Sullivan County Democrat
Callicoon, New York
April 10, 2012 Issue
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Anya Tikka | Democrat

Fred Cobb from the Friends of Natural Gas NY, left, talking to an unidentified opponent of gas drilling outside the hearings.

Differences run deep at DEC public hearing on gas drilling

By Anya Tikka
LOCH SHELDRAKE — Sharply polarized views over hydrofracking were aired at the state Department of Environmental Conservation (DEC) hearing in Loch Sheldrake’s Sullivan County Community College Campus on Tuesday.
It was the next-to-last public hearing the DEC organized to hear the public’s comments on its draft Supplemental Generic Environmental Impact Statement (SGEIS) on hydrofracking in the Marcellus Shale.
People lined up outside in the drizzling rain to speak for the allotted three minutes and then were rotated back outside due to the size of the auditorium that could only hold about 250 at the time. Organizers said about 90 people signed up to speak in each of the two sessions.
Those who are in favor of drilling claimed the proposed setbacks and regulations virtually prevent any drilling from taking place. Those against said they’re far too lenient. The oil and gas industries are exempt from many environmental regulations, like the Safe Drinking Water Act, said those opposing fracking, citing hundreds of cases of fires, emergencies, explosions, and contaminated water, and fearing more environmental disasters and perhaps irreversible water damage.
Ulster County Legislator Hector Rodriguez said, “The science is clear that fracking inevitably brings unacceptable disasters and devastation.”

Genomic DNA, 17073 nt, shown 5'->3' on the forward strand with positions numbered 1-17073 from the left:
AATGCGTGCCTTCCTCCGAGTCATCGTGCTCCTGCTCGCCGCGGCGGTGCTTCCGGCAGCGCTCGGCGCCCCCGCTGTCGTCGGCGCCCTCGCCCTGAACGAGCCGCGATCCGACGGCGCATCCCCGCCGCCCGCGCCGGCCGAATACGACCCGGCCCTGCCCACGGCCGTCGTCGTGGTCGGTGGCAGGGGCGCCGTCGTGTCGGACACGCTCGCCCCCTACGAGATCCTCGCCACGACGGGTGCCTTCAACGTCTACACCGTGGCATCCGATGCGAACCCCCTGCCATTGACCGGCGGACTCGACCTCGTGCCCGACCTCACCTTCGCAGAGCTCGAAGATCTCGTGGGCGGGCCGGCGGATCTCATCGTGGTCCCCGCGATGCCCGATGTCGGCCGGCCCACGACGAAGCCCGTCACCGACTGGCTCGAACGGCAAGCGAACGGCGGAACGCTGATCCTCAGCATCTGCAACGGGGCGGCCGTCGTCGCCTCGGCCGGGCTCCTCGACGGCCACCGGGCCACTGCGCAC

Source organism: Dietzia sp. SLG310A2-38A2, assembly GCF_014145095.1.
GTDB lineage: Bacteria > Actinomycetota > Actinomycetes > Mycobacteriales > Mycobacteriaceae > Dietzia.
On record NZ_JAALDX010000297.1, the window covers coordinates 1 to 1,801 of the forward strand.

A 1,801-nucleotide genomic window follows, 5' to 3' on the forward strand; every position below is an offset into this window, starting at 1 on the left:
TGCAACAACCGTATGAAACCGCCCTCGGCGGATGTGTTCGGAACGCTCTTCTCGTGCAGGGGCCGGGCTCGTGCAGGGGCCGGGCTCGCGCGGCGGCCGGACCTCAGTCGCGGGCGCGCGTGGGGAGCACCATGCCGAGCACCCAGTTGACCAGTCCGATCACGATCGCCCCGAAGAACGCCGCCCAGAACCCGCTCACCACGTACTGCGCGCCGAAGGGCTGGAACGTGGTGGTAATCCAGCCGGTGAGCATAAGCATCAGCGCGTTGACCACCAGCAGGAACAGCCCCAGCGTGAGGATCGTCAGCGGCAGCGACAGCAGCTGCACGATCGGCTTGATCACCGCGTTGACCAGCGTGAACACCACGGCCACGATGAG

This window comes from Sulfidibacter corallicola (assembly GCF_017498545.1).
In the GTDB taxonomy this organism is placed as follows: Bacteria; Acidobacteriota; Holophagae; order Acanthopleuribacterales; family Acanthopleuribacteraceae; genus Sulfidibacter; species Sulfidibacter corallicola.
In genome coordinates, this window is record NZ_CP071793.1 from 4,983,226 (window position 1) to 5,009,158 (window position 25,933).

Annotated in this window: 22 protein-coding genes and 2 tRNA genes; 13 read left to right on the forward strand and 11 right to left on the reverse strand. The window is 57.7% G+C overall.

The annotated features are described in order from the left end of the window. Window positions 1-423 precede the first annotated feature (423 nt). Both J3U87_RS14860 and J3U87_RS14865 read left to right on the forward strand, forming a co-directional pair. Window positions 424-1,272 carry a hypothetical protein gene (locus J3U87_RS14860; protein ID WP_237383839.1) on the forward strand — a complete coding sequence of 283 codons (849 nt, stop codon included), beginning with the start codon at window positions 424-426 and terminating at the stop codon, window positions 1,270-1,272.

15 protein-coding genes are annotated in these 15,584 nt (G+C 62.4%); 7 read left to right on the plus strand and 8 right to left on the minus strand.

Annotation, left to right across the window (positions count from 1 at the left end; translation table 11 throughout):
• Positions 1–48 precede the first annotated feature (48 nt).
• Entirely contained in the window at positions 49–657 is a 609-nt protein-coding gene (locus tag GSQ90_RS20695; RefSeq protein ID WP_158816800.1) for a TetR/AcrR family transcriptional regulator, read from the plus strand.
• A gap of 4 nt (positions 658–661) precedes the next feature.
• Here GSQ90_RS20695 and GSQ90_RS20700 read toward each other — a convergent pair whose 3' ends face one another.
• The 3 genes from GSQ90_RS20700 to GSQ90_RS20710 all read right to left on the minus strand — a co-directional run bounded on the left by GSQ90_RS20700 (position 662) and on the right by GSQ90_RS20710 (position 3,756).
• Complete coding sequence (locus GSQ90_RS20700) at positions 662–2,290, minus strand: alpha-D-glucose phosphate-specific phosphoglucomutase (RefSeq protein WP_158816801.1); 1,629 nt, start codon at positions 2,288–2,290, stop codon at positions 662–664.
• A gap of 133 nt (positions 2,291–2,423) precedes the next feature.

Chris Lacey from Bethel talked about fears versus facts in her three-minute speech. “Where are the jobs?” she asked, then replied, “In states that drill the shale. Green energy is a scam, a pipe dream.” The audience erupted in huge jeering, and Lacey turned to the moderators, angrily saying, “You’re not controlling the crowd.”
Moderator Maureen McBride threatened to cancel the hearing if there were any more interruptions.
Catskill Mountainkeeper’s Wes Gillingham opposes fracking due to increased truck traffic, air and noise pollution, chemical spills, water contaminations and disruptions to wildlife and hunting grounds, while Kathleen Nolan, a Board Certified pediatrician, opposes drilling on health and public safety grounds.
“We can view… fracking… as a very poorly designed experiment,” she said, and went on to call the proposed drilling irresponsible for health reasons, as well as “… because the economic pressures to participate… are duly coercive to individuals and elected officials.”
The drilling industry has only a few documented cases of accidents, claimed Brad Gill, executive director of the Independent Oil & Gas Association of New York. He said, “With more than one million wells safely hydraulically fractured in the United States, the nation’s oil and natural gas industry has a stellar record of safety and compliance with required environmental standards.”
The lack of accumulated impact studies was mentioned by several speakers. Sullivan County District 3 Legislator-elect Cora Edwards brought up the issue of radioactivity she claimed is released in the process of drilling deep.